Changes in Antarctic Peninsula tropospheric temperatures from 1956 to 1999: a synthesis of observations and reanalysis data
Marshall, Gareth J.; Lagun, Victor; Lachlan-Cope, Thomas A.. 2002 Changes in Antarctic Peninsula tropospheric temperatures from 1956 to 1999: a synthesis of observations and reanalysis data. International Journal of Climatology, 22 (3). 291-310. 10.1002/joc.758Full text not available from this repository.
The surface warming at Faraday station in the western Antarctic Peninsula is one of the largest observed anywhere over the last 50 years, yet the physical mechanisms driving this climate change are poorly understood. In this paper we synthesize radiosonde temperature observations from three Peninsula stations and NCEP-NCAR reanalysis data in order to examine contemporaneous regional tropospheric temperature trends (1956-99), which may in turn help us to understand better the causes of the surface warming. The reanalysis data are utilized in two ways: (i) to provide long-term mean monthly offsets between Faraday, which ceased radiosonde observations in 1982, and two other stations in the region having more recent data, Bellingshausen and Marambio, in order to create post-1982 simulated Faraday data; (ii) after having any spurious trends and bias removed, to provide directly a monthly value for Faraday when no equivalent value from regional observations is available. Using available months of overlap, a comparison between temperature observations and simulated data suggests that the latter are a reasonable facsimile of the former. The synthesized time-series of tropospheric temperatures reveal a statistically significant mean annual tropospheric (850-300 hPa) warming above Faraday between 1956 and 1999 of similar to0.027 +/- 0.022degreesC year(-1). Winter and summer both show a warming trend, with significance varying with height and season. Annually, the mean tropospheric warming is half that at the surface, Unlike the surface warming, the calculated tropospheric warming trend is no greater than observed at other Antarctic stations, and indeed is not significantly greater than the background global warming trend for most of the period examined. Thus, we cannot dismiss the possibility that the Peninsula surface warming may simply be a response to a global warming magnified by the observed strong regional feedback between sea-ice extent and surface temperature during winter.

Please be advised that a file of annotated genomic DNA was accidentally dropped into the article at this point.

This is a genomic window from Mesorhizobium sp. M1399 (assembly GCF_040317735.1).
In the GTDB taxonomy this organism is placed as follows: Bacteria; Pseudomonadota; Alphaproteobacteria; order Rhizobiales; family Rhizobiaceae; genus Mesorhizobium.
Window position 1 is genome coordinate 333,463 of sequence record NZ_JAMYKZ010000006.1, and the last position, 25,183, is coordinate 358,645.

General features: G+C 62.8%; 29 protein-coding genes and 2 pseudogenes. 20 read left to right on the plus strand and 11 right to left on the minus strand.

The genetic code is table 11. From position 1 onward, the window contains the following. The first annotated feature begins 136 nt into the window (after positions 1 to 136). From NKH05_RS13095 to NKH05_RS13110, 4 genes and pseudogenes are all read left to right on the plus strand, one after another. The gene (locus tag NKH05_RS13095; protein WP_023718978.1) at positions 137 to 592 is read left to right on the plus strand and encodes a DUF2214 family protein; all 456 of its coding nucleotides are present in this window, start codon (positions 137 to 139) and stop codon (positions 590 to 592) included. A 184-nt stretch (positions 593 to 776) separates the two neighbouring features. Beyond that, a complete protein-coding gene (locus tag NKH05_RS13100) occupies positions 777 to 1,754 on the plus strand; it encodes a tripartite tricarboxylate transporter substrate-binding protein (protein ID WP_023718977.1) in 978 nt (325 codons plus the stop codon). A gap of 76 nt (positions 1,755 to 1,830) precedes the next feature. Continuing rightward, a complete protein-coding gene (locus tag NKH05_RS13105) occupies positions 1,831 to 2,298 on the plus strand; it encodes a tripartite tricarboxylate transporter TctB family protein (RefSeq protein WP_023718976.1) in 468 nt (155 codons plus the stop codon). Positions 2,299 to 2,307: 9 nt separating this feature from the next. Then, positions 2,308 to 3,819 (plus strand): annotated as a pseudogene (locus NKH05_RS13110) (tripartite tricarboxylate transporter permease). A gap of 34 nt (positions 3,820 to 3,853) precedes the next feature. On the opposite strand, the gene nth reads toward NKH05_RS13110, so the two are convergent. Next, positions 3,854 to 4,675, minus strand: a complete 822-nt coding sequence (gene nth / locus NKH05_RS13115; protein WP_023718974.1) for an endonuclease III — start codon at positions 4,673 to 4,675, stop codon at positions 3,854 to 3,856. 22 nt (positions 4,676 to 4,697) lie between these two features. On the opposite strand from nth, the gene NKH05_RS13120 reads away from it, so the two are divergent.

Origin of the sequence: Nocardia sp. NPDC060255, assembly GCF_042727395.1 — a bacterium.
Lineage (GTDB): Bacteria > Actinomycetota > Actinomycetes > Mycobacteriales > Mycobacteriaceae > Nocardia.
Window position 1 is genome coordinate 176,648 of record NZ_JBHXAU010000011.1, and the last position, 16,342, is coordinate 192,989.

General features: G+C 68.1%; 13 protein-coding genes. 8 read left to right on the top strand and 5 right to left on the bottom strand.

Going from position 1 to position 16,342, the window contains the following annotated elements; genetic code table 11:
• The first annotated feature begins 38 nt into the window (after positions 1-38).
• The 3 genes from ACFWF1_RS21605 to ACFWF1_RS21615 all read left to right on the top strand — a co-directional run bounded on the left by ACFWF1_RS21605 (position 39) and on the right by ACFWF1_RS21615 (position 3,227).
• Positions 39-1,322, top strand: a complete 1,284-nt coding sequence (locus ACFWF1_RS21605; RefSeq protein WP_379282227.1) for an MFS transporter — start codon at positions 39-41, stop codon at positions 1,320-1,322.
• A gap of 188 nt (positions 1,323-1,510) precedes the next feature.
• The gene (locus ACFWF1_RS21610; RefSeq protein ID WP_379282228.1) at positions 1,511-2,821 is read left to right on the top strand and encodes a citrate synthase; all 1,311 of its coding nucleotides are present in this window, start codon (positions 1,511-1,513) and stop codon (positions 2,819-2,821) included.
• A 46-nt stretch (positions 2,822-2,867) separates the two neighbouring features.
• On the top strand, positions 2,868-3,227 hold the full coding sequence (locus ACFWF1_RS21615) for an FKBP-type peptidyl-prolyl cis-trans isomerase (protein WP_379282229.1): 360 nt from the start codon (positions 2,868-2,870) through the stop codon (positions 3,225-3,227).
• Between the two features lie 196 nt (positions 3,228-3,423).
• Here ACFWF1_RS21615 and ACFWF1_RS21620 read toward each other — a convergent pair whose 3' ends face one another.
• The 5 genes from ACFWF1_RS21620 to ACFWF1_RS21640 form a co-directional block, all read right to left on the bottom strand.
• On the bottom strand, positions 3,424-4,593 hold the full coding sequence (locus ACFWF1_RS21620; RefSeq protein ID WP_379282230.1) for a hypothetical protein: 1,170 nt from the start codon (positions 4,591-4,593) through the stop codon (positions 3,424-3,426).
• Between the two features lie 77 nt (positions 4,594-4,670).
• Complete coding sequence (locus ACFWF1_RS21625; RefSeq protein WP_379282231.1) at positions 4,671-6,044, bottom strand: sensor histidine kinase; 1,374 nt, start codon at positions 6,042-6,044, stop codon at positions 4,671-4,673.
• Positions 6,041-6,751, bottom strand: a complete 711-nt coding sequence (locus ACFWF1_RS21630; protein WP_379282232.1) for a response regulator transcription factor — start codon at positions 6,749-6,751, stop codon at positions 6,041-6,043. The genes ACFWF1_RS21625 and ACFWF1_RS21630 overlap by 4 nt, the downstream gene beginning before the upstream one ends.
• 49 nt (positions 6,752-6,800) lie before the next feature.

|Programmes:||BAS Programmes > Antarctic Science in the Global Context (2000-2005) > Antarctic Climate Processes|
|Additional Keywords:||Antarctic Peninsula, climate change, surface temperature, tropospheric temperature, reanalysis|
|NORA Subject Terms:||Meteorology and Climatology
|Date made live:||13 Mar 2012 08:16|
Actions (login required)